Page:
I'm giving up on trick-or-treating

I've been giving it a lot of thought, and I just don't think we're going trick-or-treating this year. Before you gasp in shock and shake your head at all the wonderful Halloween memories we'll be missing, let me explain. The last few years, trick-or-treating just hasn't lived up to our family's expectations. The kids get all dressed up, we head out around the neighborhood, and within a short time they are all grumbling that they want to go home. And I know why. The reward is just not worth the work.

Fewer neighbors are participating

We've trick-or-treated multiple neighborhoods in various towns since our twins were born ten years ago. In that time, we've seen a sharp decline in the percentage of neighbors who participate. Before we had kids, we provided big bowls of candy to the trick-or-treaters in our neighborhood, enjoying the parade of costumes all evening long. And so did about 80 percent of our neighbors. But last year, I estimate only about 20 percent of the houses had porch lights lit and candy waiting for the kids. That's a lot of walking with not much reward.

The candy is getting worse

I'll admit, I can be a bit of a candy snob, but when nearly half your child's bag is full of chalky, waxy "chocolate-flavored" candies instead of the real thing, it's a big disappointment. Yes, candy is expensive and the good stuff is even higher, but you know the treats are gross when the bright orange and purple wrappers won't even entice the younger kids to eat it. After walking so far for so little, throwing away half your kids' loot can really make you frown.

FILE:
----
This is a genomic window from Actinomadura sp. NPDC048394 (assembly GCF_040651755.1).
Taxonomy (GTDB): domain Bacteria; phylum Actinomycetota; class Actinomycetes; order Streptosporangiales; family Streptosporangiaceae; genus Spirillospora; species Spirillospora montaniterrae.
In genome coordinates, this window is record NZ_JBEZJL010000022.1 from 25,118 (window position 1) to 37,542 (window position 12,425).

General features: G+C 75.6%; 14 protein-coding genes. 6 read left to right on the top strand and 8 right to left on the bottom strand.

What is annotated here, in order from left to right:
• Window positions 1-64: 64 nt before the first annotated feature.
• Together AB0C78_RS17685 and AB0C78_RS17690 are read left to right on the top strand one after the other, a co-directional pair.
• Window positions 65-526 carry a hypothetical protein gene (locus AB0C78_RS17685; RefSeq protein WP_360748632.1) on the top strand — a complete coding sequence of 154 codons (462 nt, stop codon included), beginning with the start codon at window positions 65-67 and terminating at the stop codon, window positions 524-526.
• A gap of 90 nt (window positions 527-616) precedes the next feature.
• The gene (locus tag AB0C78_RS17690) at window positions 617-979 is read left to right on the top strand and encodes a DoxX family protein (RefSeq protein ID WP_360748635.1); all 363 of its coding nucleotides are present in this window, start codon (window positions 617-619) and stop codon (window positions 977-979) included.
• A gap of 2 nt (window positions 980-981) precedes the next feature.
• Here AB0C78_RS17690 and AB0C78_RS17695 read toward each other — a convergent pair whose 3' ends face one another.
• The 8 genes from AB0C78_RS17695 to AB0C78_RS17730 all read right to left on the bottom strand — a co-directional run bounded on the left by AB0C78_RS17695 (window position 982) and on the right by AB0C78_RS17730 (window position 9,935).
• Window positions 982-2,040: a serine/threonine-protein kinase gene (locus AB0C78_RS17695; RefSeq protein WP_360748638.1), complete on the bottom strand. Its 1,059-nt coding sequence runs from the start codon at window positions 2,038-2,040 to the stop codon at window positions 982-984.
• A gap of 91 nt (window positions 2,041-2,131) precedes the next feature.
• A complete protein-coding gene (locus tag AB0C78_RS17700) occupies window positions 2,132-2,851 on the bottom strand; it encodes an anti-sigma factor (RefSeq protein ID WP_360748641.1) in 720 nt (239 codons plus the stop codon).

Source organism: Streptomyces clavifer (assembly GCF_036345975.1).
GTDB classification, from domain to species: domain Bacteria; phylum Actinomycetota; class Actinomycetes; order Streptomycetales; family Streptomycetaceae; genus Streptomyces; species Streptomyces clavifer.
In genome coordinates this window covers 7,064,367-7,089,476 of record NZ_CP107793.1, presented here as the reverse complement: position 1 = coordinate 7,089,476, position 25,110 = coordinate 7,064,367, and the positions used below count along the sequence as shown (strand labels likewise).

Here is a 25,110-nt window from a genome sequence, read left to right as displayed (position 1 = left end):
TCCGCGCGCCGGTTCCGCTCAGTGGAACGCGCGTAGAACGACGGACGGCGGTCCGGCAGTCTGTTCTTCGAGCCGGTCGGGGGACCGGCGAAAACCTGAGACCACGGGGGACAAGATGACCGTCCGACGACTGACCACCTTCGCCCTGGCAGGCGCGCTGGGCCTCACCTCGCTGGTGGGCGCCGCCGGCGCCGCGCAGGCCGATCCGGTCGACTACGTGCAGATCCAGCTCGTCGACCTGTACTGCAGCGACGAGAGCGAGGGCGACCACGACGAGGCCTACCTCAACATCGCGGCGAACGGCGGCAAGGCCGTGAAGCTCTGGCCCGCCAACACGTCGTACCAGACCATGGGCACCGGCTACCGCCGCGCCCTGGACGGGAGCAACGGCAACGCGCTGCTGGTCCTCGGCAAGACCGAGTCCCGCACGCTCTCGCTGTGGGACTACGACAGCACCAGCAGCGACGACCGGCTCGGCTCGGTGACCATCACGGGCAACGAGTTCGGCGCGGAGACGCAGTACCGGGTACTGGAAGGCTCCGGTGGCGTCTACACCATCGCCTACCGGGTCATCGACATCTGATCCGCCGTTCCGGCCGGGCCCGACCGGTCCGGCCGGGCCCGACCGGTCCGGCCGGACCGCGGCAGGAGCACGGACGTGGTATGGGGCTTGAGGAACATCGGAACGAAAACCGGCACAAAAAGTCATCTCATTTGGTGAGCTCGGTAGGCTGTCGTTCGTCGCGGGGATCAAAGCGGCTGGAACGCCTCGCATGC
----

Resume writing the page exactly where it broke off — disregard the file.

Teenagers can be really rude

I know, teens want to have fun, too. But when large groups of them ramble down the sidewalk, refusing to move to the side to make room for others and shouting in obscenities as they go, it can really suck the fun out of the night for families with little kids. Since we live in a college town, some kids' shenanigans seem to carry on even beyond the teen years. One can't help but wonder if their bad behavior is why so many neighbors have turned out the lights.

There are plenty of good alternatives

Not so long ago, if a family skipped trick-or-treating, they might not have any Halloween fun. But with church carnivals, trunk-or-treats, hay rides and other attractions, kids need not miss out on the costumed fun. In fact, our homeschool group has made a tradition of holding a costume party close to Halloween, just so the kids have an opportunity to dress up, show their costumes to their friends and play together. They always come away with treats, too.

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